Skip to main content

The Kingdom

Hollywood has finally dished out a movie about terrorism without the "fighting for freedom and democracy" cliche. As I had once blogged about the movie "World Trade Center", America and Hollywood will have to deal with the issues up front. The producers of "Kingdom" have to be commended for making a movie that at least tries to do that.

At least the movie was shot in the Middle East and of course it wasn't Saudi Arabia but a nearby country. The opening terrorist attack scene on a Western housing complex was as realistic as a movie can be. And this is not a film about US troops storming the Kingdom (the Saudis wouldn't allow that) but an FBI team lead by Jamie Foxx' character, Chris Cooper as the southern toughie, Jennifer Garner as the woman agent who in the end did in one of the Jihadis was sent to do a forensic investigation with the blessings of a Saudi prince. Israeli actor Ashraf Barhom has a scintillating role as the Saudi cop who was first instructed to keep the FBI agents on a tight leash but as the details of the terrorist plot and attack began to emerge, got the prince to relent a bit and the investigation proceeded as much as the Americans wanted.

The movie gives as a slice of Saudi society and the inequities with it (5000 princes each with humongous palaces paid for by oil companies). We get to see a look into a Muslim family both before and after the climactic shootout scenes. Also we get to see that Americans are not as culturally sensitive as they should be.

The end scenes were your typical Hollywood fare. After the US embassy had ordered the FBI agents home, their convoy was attacked by terrorists and you have the RPG shootouts. Here Garner (who as done action before) was good. Of course you can guess what happened. The shootout scenes should make moviegoers shout expletives. The whole shebang does look like a scene from a future Rambo remake!

But in the end, both Foxx's character and the grandaughter of the Big Old Jihadist honcho would say the usual "I'd like to kill them all" line in revenge films. This leads us to reflect on the meaning of vengeance. Major religions have teachings that say vengeance is best left to the Deity. But the film does seem to make Richard Dawkins believable. Why does belief in God result in these things? But of course belief in no God has resulted in the same things.

Perhaps an asteroid hitting the Kingdom, Washington DC, etc or better yet the whole planet and sending our species into the fossil record may be the answer. Or as that Twilight Zone episode "A Small Talent for War" suggests, we get zapped by aliens!


Popular posts from this blog

President Manuel Luis Quezon's Code of Ethics

Being a denizen of Kyusi, in honour of the man who gave my city its name and for being the most colourful prez the Philippines ever had, I have the pleasure to post Manuel L Quezon's Code of Ethics on his birthday. Let us profit from the wisdom of the Kastila.

1. Have Faith in the Divine Providence that guides the destinies of men and nations.

2. Love your country for it is the home of your people, the seat of your affection and the source of your happiness and well-being. It's defense is your primary duty. Be ready to sacrifice and die for it if necessary.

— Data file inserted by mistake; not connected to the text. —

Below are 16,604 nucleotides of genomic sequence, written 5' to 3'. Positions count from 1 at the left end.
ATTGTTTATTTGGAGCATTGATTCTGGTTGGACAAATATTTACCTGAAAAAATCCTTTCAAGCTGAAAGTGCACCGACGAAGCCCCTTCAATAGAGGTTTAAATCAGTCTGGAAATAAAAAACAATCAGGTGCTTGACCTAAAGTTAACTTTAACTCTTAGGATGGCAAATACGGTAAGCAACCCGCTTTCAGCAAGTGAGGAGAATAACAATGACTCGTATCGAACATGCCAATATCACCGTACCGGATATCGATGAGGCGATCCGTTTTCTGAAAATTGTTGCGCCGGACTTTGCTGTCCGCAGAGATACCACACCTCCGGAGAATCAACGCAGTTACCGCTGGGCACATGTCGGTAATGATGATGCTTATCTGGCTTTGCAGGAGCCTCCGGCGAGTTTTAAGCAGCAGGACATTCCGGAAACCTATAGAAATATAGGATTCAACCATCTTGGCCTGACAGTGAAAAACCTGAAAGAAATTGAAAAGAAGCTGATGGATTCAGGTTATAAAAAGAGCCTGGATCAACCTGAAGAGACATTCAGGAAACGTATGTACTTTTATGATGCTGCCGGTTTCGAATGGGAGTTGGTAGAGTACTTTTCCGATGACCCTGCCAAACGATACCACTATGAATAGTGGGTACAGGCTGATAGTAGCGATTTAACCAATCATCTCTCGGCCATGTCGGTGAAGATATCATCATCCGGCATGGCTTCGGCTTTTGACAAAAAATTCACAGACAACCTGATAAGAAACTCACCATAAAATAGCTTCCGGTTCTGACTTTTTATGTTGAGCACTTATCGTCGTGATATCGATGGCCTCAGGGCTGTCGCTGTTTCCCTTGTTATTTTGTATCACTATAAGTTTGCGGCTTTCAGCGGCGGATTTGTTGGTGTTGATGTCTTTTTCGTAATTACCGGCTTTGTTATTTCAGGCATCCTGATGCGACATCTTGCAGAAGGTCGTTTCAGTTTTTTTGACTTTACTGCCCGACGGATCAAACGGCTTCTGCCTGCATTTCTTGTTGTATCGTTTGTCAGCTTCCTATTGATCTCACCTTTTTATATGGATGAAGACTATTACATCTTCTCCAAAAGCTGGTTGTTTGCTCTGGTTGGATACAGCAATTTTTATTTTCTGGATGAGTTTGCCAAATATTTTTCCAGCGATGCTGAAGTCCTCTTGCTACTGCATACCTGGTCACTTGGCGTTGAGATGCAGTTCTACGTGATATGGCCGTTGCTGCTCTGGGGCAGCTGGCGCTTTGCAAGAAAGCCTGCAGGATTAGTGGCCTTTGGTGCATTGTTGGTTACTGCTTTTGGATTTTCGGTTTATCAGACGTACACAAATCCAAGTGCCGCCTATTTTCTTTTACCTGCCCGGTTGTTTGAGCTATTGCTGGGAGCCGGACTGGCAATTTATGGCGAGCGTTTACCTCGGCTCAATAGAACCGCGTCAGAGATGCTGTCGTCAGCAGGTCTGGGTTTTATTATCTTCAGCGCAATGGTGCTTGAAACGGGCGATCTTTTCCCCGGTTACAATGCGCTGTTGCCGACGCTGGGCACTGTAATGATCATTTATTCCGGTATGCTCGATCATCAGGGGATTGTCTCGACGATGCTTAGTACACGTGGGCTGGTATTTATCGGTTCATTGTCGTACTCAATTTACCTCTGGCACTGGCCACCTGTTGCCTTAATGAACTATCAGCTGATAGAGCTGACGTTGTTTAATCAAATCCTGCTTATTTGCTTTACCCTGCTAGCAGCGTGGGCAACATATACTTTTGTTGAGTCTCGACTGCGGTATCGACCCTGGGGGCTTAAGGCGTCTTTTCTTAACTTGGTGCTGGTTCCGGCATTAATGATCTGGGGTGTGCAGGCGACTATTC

3. Respect the Constitution which is the expression of your sovereign will. The government is your government. It has been established for your safety and welfare. Obey the laws and see that they are observed by all and that public officials comply with their duties.

4. Pay your taxes willingly and promptly. Citizenship implies not only rights but obligations.

5. Safeguard the purity of suffrage and abide by the decisions of the…

Simoun's lamp has been lit, finally.. not by one but by the many!

"So often have we been haunted by the spectre of subversion which, with some fostering, has come to be a positive and real being, whose very name steals our serenity and makes us commit the greatest blunders... If before the reality, instead of changing the fear of one is increased, and the confusion of the other is exacerbated, then they must be left in the hands of time..."
Dr Jose Rizal "To the Filipino People and their Government"
Jose Rizal dominates the Luneta, which is sacred to the Philippine nation as a place of martyrdom. And many perhaps all of those executed in the Luneta, with the exception of the three Filipino secular priests martyred in 1872, have read Rizal's El Filibusterismo. Dr Rizal's second novel is a darker and more sinister one that its prequel but has much significance across the century and more after it was published for it preaches the need for revolution with caveats,  which are when the time is right and who will instigate it.

Flame trees in bloom

The hottest summer courtesy of El Nino in at least 10 years gave runners and walkers in the University of the Philippines Diliman campus a visual treat. This year the flame trees Delonix regia are in full bloom!
In past summers it wasn't as hot and dry so the trees did not shed their leaves and few blooms were produced.
It is the tropical version of the Japanese Hanami or the Cherry blossom viewing season. While Hanami tells us the fragile impermanence of beauty, the flame tree hanami tells us that summer burns but soon it will all be over.